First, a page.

A few months after the strike, World War One began and, within weeks, the first-class game came to a halt, but leagues, particularly in the north of England, continued and even thrived. Demand for balls continued.
The cricket ball makers were not alone in being able to flex considerable muscle on a local scale.
"There were lots of small unions around at this time and they were often very effective," says Chris Burgess, curator of the People's History Museum. "For instance, you had the Cigarette Machine Operators' Society and the Sheffield Chauffeurs' Society.
"Cricket ball making was a skilled trade. The union would have had a big presence within the factory, looking after workers' rights and campaigning on issues like wages."
After the 1918 Armistice, the Amalgamated Society of Cricket Ball Makers' books were found to be in a terrible state.
Amid disquiet over this, a separate group, the Teston Independent Society of Cricket Ball Makers, was formed in 1919, as its title suggests, in the village of Teston, home of the Alfred Reader factory.
The two unions' job got harder as the once-closed world of ball manufacture - rather like Britain's position as undoubted ruler of the Empire - came under challenge.
In 1930 the ASCBM again became involved in a dispute over pay. The Australian government imposed an import tariff on cricket balls and manufacturers proposed cutting wages to cope with a loss in profits.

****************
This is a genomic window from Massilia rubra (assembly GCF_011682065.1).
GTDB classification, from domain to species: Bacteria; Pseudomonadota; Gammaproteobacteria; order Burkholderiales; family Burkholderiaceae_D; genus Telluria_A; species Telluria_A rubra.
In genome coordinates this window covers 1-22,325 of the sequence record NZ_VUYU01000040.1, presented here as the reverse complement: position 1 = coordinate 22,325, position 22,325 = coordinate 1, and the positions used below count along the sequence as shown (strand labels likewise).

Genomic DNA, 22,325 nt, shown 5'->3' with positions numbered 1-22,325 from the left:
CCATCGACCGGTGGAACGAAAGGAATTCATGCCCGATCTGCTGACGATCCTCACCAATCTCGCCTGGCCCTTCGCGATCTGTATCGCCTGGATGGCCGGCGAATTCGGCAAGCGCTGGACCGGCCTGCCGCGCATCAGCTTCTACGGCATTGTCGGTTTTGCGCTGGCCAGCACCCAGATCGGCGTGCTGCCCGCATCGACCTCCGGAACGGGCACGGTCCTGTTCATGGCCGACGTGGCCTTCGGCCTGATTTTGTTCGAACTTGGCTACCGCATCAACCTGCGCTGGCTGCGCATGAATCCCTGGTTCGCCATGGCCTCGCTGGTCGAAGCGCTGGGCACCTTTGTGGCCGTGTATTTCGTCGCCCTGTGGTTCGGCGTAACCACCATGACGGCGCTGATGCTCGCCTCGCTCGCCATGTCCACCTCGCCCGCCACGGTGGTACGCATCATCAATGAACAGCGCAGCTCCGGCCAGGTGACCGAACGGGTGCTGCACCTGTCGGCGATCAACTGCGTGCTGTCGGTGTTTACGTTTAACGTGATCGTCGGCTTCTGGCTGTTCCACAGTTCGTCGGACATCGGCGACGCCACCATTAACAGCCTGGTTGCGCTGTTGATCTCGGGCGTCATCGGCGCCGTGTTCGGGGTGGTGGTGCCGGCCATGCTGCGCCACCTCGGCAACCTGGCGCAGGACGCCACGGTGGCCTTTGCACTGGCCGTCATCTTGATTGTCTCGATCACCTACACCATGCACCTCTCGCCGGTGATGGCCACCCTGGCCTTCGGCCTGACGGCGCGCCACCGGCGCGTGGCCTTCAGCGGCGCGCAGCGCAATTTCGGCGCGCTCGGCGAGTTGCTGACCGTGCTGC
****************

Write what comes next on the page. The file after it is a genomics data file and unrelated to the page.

The Australian press noted that firms in the Tonbridge area still supplied "almost the entire Empire".
This had changed somewhat by the start of 1953, when another walkout occurred.
The ball makers demanded a 9% increase in wages, but their employers would only offer 6%.
The Times noted with concern in early April: "There are only 90 craftsmen in the country and 45 have not made a ball since March 27."
The workers soon returned.
Over the years, English ball-making continued to decline, with much of the work being outsourced to lower-wage countries, such as India and Pakistan.
Kent workers held another strike in 1962, calling for a sixpence-an-hour rise. After a month out, they accepted three-and-a-half pence. It was something of an industrial relations last hurrah.
Only a few people are employed in ball-making in west Kent today.
One of them, Matthew Waldock, says: "I started in the 1980s and there were about 50 or 60 people working here. The Test Match balls we made were a work of art."
Most of the work today involves selecting the English leather to be sent abroad and testing the quality of the balls when they arrive back from factories in India.
In 2006, the Teston Independent Society of Cricket Ball Makers disbanded. It had just six members, making it probably the UK's smallest union. The Sheffield Shearers Society, with just nine members, folded a year later.
Mr Waldock, general secretary of the Teston society at the time it was wound up, says: "We were going nowhere, so we decided to call it a day."
The photographs of dozens of craftsmen - in their cloth caps, shirts and collars, some perched on bicycles - defiantly on strike in 1914 show how things have changed.